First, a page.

But we acknowledge that technology is not the hard part. As such, the focus of the ID2020 Alliance is on ensuring that the resources (financial, technical, etc) invested in identity are coordinated and that progress proceeds simultaneously on both on the technical and non-technical fronts. To that end, the afternoon working group sessions explored six key areas where we believe coordination will be necessary to collectively meet the 2030 SDG target. Each group began to outline a high-level roadmap within their subject area and surfaced both individual and group commitments on next steps. We are busily documenting these discussions and will share further outputs from each shortly.
Going forward, these working groups will be formally embedded in the decision-making processes of the ID2020 Alliance and will be open to all interested participants. Please reach out to firstname.lastname@example.org for more information on joining a working group.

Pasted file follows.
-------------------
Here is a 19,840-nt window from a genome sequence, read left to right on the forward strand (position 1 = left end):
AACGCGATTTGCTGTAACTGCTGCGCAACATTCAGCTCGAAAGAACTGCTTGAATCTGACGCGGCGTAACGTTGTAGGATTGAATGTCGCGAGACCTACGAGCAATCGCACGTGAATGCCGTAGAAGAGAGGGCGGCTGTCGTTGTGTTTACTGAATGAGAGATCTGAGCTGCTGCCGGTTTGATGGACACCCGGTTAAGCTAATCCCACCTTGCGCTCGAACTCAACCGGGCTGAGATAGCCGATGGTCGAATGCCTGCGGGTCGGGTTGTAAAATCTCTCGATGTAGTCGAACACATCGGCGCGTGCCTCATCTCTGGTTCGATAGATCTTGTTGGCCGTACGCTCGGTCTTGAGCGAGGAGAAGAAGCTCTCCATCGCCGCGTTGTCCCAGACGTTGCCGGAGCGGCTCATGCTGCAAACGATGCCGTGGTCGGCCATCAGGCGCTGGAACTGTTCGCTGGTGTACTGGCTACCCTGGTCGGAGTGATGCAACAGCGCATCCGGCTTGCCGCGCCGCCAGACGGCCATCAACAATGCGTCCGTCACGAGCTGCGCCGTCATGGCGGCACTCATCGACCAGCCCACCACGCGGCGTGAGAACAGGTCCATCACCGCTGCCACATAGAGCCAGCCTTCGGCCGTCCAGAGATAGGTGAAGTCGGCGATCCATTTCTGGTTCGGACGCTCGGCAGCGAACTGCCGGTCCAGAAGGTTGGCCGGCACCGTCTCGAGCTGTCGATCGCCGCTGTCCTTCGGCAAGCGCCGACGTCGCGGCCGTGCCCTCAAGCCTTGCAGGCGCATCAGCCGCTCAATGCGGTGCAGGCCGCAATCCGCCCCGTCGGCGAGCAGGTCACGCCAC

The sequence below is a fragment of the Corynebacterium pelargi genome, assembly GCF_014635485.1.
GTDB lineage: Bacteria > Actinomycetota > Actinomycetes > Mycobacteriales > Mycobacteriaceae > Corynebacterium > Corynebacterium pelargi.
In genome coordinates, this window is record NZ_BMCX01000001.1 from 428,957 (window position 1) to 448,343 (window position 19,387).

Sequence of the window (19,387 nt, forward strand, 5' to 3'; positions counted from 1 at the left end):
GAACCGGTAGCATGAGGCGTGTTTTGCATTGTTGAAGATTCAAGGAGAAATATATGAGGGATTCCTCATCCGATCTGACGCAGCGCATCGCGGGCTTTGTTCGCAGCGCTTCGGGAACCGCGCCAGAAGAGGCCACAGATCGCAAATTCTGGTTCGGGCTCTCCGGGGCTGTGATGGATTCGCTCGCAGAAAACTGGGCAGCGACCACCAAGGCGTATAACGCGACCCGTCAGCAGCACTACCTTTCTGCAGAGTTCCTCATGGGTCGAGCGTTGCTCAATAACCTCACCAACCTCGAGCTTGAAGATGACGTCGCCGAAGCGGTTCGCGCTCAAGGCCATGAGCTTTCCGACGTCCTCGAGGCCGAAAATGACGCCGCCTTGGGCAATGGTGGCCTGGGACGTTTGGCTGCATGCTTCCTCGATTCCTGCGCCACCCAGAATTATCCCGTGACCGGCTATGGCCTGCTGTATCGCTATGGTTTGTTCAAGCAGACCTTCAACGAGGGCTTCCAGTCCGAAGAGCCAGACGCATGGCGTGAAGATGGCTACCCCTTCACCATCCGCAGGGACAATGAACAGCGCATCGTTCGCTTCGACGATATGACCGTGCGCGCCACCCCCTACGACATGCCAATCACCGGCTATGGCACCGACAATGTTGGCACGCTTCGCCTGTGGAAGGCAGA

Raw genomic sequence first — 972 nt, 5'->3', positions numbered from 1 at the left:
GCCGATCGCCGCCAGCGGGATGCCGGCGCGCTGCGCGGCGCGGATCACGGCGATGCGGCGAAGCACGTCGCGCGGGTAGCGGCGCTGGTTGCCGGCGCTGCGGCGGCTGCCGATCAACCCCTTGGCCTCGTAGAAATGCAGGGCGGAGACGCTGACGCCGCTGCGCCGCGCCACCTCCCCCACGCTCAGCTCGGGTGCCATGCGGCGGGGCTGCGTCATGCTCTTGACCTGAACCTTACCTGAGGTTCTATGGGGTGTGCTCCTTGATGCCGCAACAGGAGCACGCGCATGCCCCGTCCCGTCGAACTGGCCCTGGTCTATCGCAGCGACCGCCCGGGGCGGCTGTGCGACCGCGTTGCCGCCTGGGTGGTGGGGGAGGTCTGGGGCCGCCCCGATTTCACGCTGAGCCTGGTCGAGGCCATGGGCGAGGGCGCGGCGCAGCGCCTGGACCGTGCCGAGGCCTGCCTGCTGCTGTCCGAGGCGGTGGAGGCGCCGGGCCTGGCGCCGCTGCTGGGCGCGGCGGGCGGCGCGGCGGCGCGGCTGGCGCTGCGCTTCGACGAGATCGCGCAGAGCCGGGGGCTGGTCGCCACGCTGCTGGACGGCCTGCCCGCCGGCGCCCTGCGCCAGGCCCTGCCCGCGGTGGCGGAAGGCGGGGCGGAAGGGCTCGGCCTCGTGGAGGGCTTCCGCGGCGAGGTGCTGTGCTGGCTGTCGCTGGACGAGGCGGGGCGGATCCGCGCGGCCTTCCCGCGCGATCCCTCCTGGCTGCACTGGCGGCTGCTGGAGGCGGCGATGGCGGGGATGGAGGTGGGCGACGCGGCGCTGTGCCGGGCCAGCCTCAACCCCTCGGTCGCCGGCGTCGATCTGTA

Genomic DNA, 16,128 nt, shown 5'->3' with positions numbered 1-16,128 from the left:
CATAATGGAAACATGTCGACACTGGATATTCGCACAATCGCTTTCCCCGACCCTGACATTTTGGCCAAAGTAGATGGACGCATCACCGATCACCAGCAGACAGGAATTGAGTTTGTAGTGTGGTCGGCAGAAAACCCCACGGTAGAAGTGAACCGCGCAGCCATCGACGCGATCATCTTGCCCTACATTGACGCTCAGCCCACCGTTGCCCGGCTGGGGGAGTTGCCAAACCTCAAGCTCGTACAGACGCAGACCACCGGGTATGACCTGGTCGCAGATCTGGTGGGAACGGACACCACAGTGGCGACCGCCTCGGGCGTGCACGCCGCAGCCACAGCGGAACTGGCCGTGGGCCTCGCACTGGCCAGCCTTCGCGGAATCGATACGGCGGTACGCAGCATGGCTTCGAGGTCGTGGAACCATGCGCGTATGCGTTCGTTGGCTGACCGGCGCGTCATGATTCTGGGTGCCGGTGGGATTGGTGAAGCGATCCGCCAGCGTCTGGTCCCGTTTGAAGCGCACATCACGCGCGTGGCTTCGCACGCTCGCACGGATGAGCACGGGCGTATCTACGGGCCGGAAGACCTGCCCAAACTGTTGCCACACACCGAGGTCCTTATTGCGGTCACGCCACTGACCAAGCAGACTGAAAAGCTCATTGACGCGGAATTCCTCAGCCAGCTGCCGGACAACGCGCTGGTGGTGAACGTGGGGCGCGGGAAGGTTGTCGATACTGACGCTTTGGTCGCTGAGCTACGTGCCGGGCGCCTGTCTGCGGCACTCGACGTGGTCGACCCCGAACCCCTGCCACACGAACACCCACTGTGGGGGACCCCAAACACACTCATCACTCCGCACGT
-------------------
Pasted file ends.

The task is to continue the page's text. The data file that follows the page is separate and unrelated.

The incentives of diverse actors are remarkably well-aligned to encourage the adoption of user-owned and controlled identities, but those incentives need to be better documented and quantified.
As participants shared their personal or organizational interest in digital identity, we noticed a convergence of needs across sectors, industries, and geographies around user-owned identity.
- The benefits of user-owned, interoperable digital identity for individuals are well documented: it will enable access to basic rights and services, increase privacy and security of personal data, and unlock social and economic opportunity.
- For international organizations and governments, digital identity will streamline processes and reduce costs, while allowing these organizations to better serve their beneficiaries.